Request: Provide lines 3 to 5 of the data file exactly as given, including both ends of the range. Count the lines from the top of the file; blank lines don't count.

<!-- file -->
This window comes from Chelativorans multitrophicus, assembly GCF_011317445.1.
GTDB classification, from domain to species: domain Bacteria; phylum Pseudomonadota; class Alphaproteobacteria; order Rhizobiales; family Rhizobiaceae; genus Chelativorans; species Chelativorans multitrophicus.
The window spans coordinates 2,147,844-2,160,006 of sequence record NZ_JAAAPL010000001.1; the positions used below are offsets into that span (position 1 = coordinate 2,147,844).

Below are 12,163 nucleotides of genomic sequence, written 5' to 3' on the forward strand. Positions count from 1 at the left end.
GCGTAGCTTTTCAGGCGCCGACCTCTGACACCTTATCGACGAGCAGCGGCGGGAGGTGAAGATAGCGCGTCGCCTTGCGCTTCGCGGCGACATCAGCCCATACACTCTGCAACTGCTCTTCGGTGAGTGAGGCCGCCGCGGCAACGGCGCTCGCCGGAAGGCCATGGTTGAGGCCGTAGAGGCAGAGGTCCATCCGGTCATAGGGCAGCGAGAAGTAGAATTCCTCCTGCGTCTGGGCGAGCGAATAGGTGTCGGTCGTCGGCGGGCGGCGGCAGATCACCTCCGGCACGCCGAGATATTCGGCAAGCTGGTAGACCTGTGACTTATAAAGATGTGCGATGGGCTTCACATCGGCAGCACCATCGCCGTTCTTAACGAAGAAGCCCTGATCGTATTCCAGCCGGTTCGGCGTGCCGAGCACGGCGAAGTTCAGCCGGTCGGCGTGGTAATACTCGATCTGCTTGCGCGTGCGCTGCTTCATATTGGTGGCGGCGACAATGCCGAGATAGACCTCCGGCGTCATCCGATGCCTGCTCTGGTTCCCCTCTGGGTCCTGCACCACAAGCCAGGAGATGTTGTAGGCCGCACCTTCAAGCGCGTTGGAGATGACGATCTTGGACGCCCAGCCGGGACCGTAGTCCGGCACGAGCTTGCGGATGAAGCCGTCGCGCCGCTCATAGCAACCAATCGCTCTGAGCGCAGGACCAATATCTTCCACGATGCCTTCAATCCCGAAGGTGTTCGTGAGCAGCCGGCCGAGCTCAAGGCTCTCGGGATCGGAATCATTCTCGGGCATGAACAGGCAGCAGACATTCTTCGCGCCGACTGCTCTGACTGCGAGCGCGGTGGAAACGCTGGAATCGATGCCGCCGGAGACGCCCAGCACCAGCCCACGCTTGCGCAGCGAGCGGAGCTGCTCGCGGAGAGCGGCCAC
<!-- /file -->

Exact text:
The window spans coordinates 2,147,844-2,160,006 of sequence record NZ_JAAAPL010000001.1; the positions used below are offsets into that span (position 1 = coordinate 2,147,844).

Below are 12,163 nucleotides of genomic sequence, written 5' to 3' on the forward strand. Positions count from 1 at the left end.
GCGTAGCTTTTCAGGCGCCGACCTCTGACACCTTATCGACGAGCAGCGGCGGGAGGTGAAGATAGCGCGTCGCCTTGCGCTTCGCGGCGACATCAGCCCATACACTCTGCAACTGCTCTTCGGTGAGTGAGGCCGCCGCGGCAACGGCGCTCGCCGGAAGGCCATGGTTGAGGCCGTAGAGGCAGAGGTCCATCCGGTCATAGGGCAGCGAGAAGTAGAATTCCTCCTGCGTCTGGGCGAGCGAATAGGTGTCGGTCGTCGGCGGGCGGCGGCAGATCACCTCCGGCACGCCGAGATATTCGGCAAGCTGGTAGACCTGTGACTTATAAAGATGTGCGATGGGCTTCACATCGGCAGCACCATCGCCGTTCTTAACGAAGAAGCCCTGATCGTATTCCAGCCGGTTCGGCGTGCCGAGCACGGCGAAGTTCAGCCGGTCGGCGTGGTAATACTCGATCTGCTTGCGCGTGCGCTGCTTCATATTGGTGGCGGCGACAATGCCGAGATAGACCTCCGGCGTCATCCGATGCCTGCTCTGGTTCCCCTCTGGGTCCTGCACCACAAGCCAGGAGATGTTGTAGGCCGCACCTTCAAGCGCGTTGGAGATGACGATCTTGGACGCCCAGCCGGGACCGTAGTCCGGCACGAGCTTGCGGATGAAGCCGTCGCGCCGCTCATAGCAACCAATCGCTCTGAGCGCAGGACCAATATCTTCCACGATGCCTTCAATCCCGAAGGTGTTCGTGAGCAGCCGGCCGAGCTCAAGGCTCTCGGGATCGGAATCATTCTCGGGCATGAACAGGCAGCAGACATTCTTCGCGCCGACTGCTCTGACTGCGAGCGCGGTGGAAACGCTGGAATCGATGCCGCCGGAGACGCCCAGCACCAGCCCACGCTTGCGCAGCGAGCGGAGCTGCTCGCGGAGAGCGGCCAC